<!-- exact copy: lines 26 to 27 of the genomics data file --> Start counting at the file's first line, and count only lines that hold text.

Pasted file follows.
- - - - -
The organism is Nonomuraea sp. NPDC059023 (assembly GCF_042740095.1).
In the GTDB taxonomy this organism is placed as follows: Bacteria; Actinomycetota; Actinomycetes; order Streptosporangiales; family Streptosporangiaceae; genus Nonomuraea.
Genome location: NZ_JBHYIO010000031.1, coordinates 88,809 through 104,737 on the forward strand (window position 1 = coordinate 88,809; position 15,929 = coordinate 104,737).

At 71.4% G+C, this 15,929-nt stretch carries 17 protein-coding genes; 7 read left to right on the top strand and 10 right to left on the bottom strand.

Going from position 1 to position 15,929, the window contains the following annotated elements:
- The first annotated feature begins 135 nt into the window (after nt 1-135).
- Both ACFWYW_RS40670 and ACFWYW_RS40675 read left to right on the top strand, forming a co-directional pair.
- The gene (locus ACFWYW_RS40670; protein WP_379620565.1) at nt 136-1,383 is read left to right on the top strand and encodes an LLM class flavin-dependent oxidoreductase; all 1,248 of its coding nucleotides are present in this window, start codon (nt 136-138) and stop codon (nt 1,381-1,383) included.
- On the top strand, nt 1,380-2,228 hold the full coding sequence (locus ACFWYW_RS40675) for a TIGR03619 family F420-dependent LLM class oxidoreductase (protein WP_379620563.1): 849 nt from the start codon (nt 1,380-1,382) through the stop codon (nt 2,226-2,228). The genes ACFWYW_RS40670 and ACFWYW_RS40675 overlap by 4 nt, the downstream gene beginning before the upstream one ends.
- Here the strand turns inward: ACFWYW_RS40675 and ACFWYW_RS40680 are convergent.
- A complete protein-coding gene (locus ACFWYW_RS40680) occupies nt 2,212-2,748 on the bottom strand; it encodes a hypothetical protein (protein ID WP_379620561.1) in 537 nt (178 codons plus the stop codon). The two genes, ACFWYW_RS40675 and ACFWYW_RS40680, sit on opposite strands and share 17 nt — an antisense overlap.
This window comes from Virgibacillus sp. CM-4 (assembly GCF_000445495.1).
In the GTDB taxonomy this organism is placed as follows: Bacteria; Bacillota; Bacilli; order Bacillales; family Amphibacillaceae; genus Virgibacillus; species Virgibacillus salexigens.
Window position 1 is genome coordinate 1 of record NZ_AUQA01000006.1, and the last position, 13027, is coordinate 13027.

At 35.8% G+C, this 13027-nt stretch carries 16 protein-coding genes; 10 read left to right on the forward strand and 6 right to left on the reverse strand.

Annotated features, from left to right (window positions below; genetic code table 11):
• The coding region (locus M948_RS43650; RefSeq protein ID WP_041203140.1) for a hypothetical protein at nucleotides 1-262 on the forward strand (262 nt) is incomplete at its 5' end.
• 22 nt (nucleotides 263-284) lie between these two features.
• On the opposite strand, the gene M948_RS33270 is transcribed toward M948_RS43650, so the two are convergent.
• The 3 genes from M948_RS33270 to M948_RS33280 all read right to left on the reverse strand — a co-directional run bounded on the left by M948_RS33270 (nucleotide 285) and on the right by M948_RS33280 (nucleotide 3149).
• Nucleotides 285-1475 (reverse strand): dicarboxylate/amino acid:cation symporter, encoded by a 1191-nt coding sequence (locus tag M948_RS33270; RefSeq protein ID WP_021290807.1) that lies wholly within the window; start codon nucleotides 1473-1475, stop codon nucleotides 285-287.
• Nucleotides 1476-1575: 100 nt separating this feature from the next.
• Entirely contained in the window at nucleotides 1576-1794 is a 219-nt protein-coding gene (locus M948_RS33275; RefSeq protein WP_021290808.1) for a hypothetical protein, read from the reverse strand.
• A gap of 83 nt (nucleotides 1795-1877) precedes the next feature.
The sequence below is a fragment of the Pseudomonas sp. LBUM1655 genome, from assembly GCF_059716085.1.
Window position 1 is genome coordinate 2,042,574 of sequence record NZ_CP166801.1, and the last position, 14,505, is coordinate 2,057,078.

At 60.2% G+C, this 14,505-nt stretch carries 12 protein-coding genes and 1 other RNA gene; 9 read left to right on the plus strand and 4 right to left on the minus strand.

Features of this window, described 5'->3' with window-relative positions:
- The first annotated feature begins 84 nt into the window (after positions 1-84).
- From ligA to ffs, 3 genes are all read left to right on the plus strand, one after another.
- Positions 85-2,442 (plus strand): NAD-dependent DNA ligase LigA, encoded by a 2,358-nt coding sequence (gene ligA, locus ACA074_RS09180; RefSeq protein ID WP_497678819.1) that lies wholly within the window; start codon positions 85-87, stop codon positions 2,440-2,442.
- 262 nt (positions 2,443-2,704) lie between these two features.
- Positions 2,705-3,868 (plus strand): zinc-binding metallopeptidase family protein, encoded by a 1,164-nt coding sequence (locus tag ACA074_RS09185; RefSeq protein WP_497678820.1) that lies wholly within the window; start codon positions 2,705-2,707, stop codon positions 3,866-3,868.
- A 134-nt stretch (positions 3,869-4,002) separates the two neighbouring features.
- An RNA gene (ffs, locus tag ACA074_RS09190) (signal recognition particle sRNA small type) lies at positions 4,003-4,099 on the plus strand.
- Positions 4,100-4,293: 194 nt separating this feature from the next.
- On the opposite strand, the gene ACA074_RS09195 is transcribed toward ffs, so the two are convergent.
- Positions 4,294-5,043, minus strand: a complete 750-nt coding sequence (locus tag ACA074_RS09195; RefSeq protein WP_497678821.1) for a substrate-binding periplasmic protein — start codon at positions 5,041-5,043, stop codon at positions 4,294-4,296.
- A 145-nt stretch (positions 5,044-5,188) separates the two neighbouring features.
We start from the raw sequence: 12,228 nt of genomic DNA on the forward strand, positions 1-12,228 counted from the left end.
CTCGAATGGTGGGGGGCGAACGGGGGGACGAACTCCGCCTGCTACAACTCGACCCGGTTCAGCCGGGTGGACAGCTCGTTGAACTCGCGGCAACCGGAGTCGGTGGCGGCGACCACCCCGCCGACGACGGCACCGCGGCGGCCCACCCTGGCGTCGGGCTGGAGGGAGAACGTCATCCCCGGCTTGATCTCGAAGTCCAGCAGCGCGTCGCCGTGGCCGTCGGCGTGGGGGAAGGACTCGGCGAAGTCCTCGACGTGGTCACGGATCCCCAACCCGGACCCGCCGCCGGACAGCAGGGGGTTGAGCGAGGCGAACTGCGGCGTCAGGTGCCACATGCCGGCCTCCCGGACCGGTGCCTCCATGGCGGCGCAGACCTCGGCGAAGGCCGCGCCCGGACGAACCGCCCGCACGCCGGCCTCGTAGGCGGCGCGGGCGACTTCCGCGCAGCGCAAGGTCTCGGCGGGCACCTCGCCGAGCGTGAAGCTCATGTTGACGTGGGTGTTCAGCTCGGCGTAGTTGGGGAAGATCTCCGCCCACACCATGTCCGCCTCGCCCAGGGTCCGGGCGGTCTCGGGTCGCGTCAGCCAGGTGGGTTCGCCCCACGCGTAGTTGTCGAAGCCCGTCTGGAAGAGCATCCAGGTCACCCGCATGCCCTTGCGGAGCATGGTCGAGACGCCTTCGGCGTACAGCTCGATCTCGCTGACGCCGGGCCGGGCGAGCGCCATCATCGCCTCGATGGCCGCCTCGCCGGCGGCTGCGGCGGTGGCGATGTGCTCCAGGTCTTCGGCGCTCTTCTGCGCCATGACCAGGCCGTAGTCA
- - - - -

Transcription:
Window position 1 is genome coordinate 2,042,574 of sequence record NZ_CP166801.1, and the last position, 14,505, is coordinate 2,057,078.

At 60.2% G+C, this 14,505-nt stretch carries 12 protein-coding genes and 1 other RNA gene; 9 read left to right on the plus strand and 4 right to left on the minus strand.